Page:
We have been inundated with words. The relatively recent neologism “mass media” is an attempt to simply describe this growing flood. Of course it includes images, art, film, but wound through it all are words, words, words. Thousands of dictionaries, encyclopedias, concordances, anthologies rush through the air via fiber optics or some such wizardry, and I can mash my thumbs on a piece of glass the size of a note card, and in a few seconds, a certain selection of those bazillions of words will assemble before my eyes, lining up obediently, taking their bows, pirouetting on my handheld page, all at the command of the ones and zeros and their engineer friends.
Of course in this crab nebula of words, there are many foolish words, many false words, many spiteful words. How many chat rooms, how many forums, how many email lists, how many blog post comments fill up with angry venom, bitter accusations, whiny daggers hacking and slashing? How many stories are spun seductively inviting young, undiscriminating minds to imagine a world where up is down and down is up – where young women are invited to view themselves as objects to be used, where middle aged men grow discontent with what God has given, where the old resent the young and the young resent the old? How many words are arranged by the Evil One to question what God has said, to imagine disobedience as a grand adventure?
And yet, despite the danger, despite the chaos, despite the mass hurricane of words that swirl around us, God speaks words. He has spoken very particular words in Scripture and in His own Son Jesus. And He continues to speak in upholding the universe, its every atom, its every hair, its every blade of grass, every sparrow, every echo of every syllable of every word. And He commands His people to speak, to sing, to proclaim, to cry, to write, to dig into the treasury of His Word and to fling the gold into the sky, to paint the air with gilded words. The heavens declare the glory of God. They talk nonstop, and when the grace of God smacks us in the face, it makes us talk like the heavens. The Word is a word generator. The Spirit hovers and there is no language where their voice is not heard, spoken, read, written.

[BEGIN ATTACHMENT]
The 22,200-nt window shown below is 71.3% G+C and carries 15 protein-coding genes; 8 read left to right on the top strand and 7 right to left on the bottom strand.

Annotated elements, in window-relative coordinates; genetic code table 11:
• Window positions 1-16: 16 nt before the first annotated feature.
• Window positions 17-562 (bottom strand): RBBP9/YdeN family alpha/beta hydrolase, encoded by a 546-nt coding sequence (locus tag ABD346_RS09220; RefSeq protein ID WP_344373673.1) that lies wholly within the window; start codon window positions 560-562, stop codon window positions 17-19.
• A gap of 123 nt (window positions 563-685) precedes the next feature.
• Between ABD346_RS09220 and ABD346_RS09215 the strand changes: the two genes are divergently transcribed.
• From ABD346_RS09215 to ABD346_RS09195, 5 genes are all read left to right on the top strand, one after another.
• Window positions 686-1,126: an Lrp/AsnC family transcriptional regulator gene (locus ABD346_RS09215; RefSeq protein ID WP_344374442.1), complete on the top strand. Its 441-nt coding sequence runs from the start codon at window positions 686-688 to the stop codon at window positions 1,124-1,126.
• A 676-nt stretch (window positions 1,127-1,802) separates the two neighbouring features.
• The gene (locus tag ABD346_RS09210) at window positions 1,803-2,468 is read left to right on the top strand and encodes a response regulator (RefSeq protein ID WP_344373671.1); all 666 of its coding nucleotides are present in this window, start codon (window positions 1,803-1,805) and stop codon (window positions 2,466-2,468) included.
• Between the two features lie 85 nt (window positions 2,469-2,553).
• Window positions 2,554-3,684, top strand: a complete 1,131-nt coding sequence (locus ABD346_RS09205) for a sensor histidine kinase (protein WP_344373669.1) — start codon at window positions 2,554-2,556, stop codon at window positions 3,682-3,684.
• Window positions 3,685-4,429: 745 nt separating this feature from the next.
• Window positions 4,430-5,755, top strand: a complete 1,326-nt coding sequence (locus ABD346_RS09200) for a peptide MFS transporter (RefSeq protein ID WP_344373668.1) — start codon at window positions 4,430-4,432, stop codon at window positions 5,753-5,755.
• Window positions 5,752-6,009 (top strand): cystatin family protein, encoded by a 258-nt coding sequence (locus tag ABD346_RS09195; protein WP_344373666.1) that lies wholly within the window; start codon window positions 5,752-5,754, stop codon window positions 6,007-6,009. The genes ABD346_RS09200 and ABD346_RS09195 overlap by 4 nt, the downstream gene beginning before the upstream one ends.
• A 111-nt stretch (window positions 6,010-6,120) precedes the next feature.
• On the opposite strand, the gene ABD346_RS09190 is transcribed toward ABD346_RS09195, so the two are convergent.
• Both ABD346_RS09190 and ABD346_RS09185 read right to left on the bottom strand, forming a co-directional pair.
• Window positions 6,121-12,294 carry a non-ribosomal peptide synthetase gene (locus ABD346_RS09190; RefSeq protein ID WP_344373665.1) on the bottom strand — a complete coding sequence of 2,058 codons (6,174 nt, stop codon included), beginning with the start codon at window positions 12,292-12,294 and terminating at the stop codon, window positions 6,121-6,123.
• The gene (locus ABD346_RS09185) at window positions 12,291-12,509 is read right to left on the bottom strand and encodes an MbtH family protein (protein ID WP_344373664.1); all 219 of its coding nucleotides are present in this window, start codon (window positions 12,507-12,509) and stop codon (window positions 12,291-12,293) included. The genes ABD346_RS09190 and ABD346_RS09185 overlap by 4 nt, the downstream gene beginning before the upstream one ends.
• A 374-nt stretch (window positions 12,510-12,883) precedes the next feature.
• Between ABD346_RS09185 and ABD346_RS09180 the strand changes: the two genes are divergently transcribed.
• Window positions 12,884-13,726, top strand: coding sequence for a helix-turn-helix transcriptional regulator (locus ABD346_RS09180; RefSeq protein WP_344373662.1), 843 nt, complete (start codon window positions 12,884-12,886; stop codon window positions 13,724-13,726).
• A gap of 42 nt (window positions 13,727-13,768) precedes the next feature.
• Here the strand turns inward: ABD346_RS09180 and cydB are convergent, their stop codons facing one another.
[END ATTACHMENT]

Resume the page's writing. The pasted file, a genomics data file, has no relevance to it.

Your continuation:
Who is the air traffic controller for this word storm? Who orchestrates these notes, these sounds – Who makes them sing? Is that even possible? And how do we dare to speak, to write, knowing our own hearts, knowing the words that well up within us, the words of anger, of bitterness, of envy, lies and worse. And how many words have slipped out? How many have been dashed off in an email or a text, and how we wish we could unsend them. And then there are words that are meant well but somehow don’t land how we intended them. We sent them into the ether and they got spun around and around and landed sharply. They hit a bystander. There was collateral damage. They were misunderstood, taken badly, had unintended consequences. Sometimes we learn that our intentions are not enough protection: we need second and third opinions. But sometimes we also learn that in a sinful world, sinners can twist the truth, can take sinful offense, can be determined to find fault. In fact, Jesus said that if they twisted His words, we should expect them to twist ours. The gospel isn’t the aroma of life to those who are perishing: it reeks like a corpse; it smells like death. The truth is a bloody cross, and that offends men who have fashioned themselves into gods.